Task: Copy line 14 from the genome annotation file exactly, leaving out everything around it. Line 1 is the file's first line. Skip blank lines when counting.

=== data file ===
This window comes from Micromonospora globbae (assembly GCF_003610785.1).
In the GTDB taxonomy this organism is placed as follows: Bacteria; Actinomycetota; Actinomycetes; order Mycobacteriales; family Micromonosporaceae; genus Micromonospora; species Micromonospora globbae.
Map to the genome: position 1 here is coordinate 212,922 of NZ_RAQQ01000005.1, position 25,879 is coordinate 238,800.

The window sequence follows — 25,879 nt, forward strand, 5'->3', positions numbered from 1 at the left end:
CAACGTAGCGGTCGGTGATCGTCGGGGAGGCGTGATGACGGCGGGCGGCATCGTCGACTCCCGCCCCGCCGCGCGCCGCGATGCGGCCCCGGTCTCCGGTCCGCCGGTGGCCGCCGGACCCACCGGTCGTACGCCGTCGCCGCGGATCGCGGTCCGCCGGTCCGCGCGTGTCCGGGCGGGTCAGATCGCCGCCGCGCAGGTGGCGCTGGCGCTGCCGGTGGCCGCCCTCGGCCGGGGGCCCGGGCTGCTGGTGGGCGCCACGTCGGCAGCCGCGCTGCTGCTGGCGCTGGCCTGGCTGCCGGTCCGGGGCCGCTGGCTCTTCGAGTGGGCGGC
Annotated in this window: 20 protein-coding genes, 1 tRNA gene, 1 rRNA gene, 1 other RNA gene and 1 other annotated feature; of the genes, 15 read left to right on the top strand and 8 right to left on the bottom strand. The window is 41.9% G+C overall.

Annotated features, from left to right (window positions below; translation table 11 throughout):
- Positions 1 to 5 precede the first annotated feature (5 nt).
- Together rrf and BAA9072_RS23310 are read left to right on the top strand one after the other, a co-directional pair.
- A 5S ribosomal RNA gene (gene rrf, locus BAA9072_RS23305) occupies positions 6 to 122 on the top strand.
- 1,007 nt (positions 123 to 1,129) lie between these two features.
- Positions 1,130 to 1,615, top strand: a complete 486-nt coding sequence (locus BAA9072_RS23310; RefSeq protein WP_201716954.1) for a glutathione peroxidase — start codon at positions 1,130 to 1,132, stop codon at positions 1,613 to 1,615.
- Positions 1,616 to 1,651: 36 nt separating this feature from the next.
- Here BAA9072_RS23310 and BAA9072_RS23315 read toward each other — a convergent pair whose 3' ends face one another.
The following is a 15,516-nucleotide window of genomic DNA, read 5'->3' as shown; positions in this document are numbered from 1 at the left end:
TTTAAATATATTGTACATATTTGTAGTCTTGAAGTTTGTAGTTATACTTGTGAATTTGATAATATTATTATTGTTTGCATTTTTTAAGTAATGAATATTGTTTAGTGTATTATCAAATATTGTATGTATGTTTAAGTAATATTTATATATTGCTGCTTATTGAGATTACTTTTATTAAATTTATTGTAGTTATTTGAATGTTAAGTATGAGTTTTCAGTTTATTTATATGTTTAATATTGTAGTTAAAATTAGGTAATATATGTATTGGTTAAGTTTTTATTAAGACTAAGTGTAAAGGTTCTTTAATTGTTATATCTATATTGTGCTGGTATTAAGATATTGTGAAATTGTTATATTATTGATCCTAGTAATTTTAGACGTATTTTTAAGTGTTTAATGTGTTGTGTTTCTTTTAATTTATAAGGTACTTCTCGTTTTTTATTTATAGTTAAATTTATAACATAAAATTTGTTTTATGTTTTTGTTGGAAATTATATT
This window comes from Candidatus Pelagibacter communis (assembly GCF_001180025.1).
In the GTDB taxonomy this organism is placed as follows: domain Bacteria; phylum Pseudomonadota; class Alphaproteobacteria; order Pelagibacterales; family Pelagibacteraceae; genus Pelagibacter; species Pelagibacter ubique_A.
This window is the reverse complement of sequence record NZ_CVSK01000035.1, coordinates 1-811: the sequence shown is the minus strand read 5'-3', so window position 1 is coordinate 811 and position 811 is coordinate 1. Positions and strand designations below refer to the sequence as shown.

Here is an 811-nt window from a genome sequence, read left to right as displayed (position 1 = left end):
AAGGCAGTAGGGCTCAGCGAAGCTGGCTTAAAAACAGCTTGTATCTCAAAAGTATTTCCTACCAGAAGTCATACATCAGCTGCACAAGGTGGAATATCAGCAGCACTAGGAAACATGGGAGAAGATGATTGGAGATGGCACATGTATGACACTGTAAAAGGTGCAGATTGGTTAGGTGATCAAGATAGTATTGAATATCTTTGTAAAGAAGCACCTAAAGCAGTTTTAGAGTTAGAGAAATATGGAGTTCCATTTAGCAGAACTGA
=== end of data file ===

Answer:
- Here BAA9072_RS23310 and BAA9072_RS23315 read toward each other — a convergent pair whose 3' ends face one another.